"The check that Mr. Lamar Smith returned to me was delivered to me when I made out this second proposal. I thought I indorsed it, but I didn't indorse this check; but he did bring me a $500.00 check on November 14th, with a second proposal and only the second proposal. I thought I indorsed it but I didn't indorse that evidently. That $500.00 was tendered to me in the form of a check on November 14th. I wouldn't say that check was. A check was tendered to me on November 14th, a $500.00 check. I couldn't say whether it was signed by the same firm. I used that $500.00 as a deposit or earnest money for the offer I made of November 14th. * * *

"Then on November 20th I signed this third offer. I didn't put up any actual cash money at the time of the signing of the offer. I didn't make a delivery of any check.

"Q. But at that time you already had on deposit with the Federal Land Bank, $500.00 in cash? A. On the $18,000.00 proposal. * * *

"Q. Now then you never used any of the $500.00 for making this written proposal of November 20th? A. On November 20th nothing was said about any money proposal of any kind or character. * * *

"No cash nor any description of cash was put up on the 20th. Under date of December 10th I received from the Federal Land Bank this letter dated December 10th, accepting my proposition of the purchase of $20,000.00; $8,000.00 cash."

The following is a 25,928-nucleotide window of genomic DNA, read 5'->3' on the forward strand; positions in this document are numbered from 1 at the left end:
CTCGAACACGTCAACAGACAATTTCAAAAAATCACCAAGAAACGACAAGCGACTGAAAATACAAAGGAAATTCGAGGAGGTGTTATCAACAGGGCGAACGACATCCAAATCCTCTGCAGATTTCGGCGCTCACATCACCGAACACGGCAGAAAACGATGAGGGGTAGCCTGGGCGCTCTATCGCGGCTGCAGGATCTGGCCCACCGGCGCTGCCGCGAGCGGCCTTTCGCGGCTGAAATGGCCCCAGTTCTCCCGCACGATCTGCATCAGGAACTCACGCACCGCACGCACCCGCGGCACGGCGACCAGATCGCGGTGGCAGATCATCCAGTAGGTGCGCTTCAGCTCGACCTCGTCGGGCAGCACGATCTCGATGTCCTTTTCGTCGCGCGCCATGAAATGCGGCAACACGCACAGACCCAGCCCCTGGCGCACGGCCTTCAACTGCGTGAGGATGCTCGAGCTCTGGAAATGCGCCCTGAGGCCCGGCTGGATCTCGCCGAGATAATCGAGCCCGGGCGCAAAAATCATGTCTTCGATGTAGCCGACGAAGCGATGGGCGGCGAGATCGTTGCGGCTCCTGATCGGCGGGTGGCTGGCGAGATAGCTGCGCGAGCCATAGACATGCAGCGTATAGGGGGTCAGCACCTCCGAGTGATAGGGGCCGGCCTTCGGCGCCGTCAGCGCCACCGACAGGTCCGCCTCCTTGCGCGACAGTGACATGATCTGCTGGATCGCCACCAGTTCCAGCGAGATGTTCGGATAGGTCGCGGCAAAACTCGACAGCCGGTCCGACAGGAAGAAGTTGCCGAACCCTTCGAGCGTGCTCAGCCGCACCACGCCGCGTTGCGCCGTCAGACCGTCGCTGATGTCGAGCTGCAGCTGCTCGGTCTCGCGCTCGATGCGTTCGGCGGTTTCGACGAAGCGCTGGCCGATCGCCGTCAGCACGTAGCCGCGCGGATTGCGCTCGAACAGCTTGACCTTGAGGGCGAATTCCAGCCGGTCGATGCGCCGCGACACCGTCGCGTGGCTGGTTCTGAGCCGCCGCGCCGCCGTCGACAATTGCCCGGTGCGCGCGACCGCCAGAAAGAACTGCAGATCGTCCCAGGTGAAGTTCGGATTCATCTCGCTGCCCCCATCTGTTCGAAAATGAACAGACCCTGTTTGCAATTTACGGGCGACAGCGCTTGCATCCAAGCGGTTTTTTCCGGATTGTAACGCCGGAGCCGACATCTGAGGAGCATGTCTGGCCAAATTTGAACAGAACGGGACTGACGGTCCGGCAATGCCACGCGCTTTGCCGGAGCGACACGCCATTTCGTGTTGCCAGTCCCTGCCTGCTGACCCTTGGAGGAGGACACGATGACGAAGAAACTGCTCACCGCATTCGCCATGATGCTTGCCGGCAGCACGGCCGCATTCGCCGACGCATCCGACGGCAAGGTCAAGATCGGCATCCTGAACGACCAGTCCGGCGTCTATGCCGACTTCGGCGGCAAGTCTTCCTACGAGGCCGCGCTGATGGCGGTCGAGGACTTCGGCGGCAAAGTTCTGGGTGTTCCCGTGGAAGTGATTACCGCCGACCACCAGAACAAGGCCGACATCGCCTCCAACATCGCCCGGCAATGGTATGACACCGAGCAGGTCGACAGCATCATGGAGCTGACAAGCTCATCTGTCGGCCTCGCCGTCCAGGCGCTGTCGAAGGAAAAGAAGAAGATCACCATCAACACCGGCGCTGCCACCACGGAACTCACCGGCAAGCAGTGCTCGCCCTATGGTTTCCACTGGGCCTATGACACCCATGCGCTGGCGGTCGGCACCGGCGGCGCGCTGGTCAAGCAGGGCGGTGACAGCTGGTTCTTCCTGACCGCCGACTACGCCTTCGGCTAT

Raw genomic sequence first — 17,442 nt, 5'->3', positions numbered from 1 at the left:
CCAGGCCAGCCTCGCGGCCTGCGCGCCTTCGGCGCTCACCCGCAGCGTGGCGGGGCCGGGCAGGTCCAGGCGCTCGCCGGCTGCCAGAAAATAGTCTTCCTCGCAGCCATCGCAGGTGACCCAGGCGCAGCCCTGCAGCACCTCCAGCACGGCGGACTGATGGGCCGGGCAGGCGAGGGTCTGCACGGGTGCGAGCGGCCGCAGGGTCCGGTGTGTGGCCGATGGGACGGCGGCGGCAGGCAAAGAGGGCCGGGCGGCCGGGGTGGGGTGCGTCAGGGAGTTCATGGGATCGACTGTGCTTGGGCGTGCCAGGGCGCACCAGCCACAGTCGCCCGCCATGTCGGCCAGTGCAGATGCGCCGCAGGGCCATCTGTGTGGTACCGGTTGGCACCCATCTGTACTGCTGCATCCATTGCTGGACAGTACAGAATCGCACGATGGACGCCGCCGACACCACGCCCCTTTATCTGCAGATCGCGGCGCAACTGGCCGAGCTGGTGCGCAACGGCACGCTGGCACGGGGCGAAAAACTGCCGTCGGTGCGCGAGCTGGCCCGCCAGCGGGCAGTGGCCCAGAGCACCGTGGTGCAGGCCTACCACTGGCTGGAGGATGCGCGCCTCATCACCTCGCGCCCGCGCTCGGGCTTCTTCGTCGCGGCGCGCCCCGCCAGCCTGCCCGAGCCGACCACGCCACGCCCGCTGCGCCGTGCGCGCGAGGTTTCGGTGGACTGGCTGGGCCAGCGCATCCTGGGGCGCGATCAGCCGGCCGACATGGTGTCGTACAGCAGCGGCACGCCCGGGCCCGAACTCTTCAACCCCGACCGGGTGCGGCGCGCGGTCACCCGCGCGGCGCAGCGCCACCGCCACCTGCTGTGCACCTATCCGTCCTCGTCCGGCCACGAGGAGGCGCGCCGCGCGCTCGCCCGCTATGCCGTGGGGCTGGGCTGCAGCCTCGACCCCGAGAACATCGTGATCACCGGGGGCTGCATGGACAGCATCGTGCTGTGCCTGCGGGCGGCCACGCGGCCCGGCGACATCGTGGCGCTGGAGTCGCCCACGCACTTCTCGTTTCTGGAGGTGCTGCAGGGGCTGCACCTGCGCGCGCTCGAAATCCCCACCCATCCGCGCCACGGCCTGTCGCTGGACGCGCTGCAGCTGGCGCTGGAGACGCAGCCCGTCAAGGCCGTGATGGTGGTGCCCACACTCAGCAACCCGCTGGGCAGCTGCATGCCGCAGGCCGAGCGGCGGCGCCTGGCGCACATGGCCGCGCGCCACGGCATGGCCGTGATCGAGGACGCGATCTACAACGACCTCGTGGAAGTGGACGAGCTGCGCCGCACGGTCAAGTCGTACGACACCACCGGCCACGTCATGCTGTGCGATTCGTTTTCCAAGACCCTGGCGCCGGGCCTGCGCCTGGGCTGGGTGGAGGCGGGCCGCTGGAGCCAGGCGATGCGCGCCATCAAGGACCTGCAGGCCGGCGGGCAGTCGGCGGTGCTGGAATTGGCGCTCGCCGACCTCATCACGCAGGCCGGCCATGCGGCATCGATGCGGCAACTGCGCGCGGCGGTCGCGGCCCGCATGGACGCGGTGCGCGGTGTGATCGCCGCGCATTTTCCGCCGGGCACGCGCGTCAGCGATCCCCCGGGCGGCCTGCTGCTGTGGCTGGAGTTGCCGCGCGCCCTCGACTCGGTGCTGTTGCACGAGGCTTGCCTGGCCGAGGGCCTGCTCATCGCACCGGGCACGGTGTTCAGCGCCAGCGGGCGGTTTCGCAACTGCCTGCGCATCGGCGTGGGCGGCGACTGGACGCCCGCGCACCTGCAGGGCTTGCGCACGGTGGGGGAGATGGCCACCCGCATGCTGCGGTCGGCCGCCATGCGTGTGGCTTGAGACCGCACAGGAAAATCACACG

The defendant offered in evidence the letter of acceptance of date December 10, 1934, as follows:

"Mr. G. R. Bridgeforth, 716 Brown's Ferry Road, Athens, Alabama

"In re: A. G. Patterson Property #73940 — "Limestone County, Alabama.

"Dear Sir: The Bank accepts your offer to purchase the above property for $20,000.00, on the terms outlined in your signed offer dated November 20th, 1934.

"The papers necessary to complete the transaction will be forwarded to Mr. W. H. Barclift, Field Representative, for attention. Mr. Barclift will no doubt get in touch with you in a very short time.

"We trust the purchase of this property will prove a wise investment for you.

"Yours very truly, "Field Office. "T. P. Watkins "Asst. Mgr. Ala. Division. "lw "cc: Mr. W. H. Barclift, "Field Representative."